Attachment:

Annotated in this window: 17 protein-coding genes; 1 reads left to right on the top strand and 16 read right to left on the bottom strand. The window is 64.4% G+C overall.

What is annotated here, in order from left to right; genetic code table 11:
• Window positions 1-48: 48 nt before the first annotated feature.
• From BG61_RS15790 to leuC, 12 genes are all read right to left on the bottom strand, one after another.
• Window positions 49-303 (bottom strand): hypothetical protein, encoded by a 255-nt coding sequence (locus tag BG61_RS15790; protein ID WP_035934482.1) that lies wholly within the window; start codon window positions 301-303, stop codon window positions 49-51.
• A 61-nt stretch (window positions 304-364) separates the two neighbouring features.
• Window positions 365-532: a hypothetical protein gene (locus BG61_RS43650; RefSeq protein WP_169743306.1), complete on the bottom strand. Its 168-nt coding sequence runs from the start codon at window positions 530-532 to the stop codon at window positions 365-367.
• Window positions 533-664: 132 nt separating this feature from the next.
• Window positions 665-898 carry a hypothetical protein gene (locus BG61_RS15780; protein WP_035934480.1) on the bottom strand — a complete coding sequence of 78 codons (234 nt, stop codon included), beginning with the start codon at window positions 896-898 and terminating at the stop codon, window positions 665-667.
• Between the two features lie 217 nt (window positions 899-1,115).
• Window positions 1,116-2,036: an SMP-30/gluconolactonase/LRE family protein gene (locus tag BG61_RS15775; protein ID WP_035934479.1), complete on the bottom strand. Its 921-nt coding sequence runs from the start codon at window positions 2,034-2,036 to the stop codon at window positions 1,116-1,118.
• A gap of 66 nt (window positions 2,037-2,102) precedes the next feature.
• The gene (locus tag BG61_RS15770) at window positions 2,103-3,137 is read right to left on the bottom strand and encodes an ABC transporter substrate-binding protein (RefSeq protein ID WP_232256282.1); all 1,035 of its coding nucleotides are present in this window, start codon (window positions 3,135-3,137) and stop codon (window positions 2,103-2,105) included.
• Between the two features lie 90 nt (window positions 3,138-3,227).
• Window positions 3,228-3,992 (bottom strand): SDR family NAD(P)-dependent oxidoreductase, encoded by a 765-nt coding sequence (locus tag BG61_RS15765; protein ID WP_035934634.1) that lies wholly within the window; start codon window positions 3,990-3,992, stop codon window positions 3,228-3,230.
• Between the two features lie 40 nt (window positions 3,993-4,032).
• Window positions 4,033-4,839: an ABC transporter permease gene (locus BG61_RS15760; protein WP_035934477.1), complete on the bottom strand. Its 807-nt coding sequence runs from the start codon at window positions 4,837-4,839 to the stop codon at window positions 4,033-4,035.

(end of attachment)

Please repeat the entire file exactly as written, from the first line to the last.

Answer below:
Annotated in this window: 17 protein-coding genes; 1 reads left to right on the top strand and 16 read right to left on the bottom strand. The window is 64.4% G+C overall.

What is annotated here, in order from left to right; genetic code table 11:
• Window positions 1-48: 48 nt before the first annotated feature.
• From BG61_RS15790 to leuC, 12 genes are all read right to left on the bottom strand, one after another.
• Window positions 49-303 (bottom strand): hypothetical protein, encoded by a 255-nt coding sequence (locus tag BG61_RS15790; protein ID WP_035934482.1) that lies wholly within the window; start codon window positions 301-303, stop codon window positions 49-51.
• A 61-nt stretch (window positions 304-364) separates the two neighbouring features.
• Window positions 365-532: a hypothetical protein gene (locus BG61_RS43650; RefSeq protein WP_169743306.1), complete on the bottom strand. Its 168-nt coding sequence runs from the start codon at window positions 530-532 to the stop codon at window positions 365-367.
• Window positions 533-664: 132 nt separating this feature from the next.
• Window positions 665-898 carry a hypothetical protein gene (locus BG61_RS15780; protein WP_035934480.1) on the bottom strand — a complete coding sequence of 78 codons (234 nt, stop codon included), beginning with the start codon at window positions 896-898 and terminating at the stop codon, window positions 665-667.
• Between the two features lie 217 nt (window positions 899-1,115).
• Window positions 1,116-2,036: an SMP-30/gluconolactonase/LRE family protein gene (locus tag BG61_RS15775; protein ID WP_035934479.1), complete on the bottom strand. Its 921-nt coding sequence runs from the start codon at window positions 2,034-2,036 to the stop codon at window positions 1,116-1,118.
• A gap of 66 nt (window positions 2,037-2,102) precedes the next feature.
• The gene (locus tag BG61_RS15770) at window positions 2,103-3,137 is read right to left on the bottom strand and encodes an ABC transporter substrate-binding protein (RefSeq protein ID WP_232256282.1); all 1,035 of its coding nucleotides are present in this window, start codon (window positions 3,135-3,137) and stop codon (window positions 2,103-2,105) included.
• Between the two features lie 90 nt (window positions 3,138-3,227).
• Window positions 3,228-3,992 (bottom strand): SDR family NAD(P)-dependent oxidoreductase, encoded by a 765-nt coding sequence (locus tag BG61_RS15765; protein ID WP_035934634.1) that lies wholly within the window; start codon window positions 3,990-3,992, stop codon window positions 3,228-3,230.
• Between the two features lie 40 nt (window positions 3,993-4,032).
• Window positions 4,033-4,839: an ABC transporter permease gene (locus BG61_RS15760; protein WP_035934477.1), complete on the bottom strand. Its 807-nt coding sequence runs from the start codon at window positions 4,837-4,839 to the stop codon at window positions 4,033-4,035.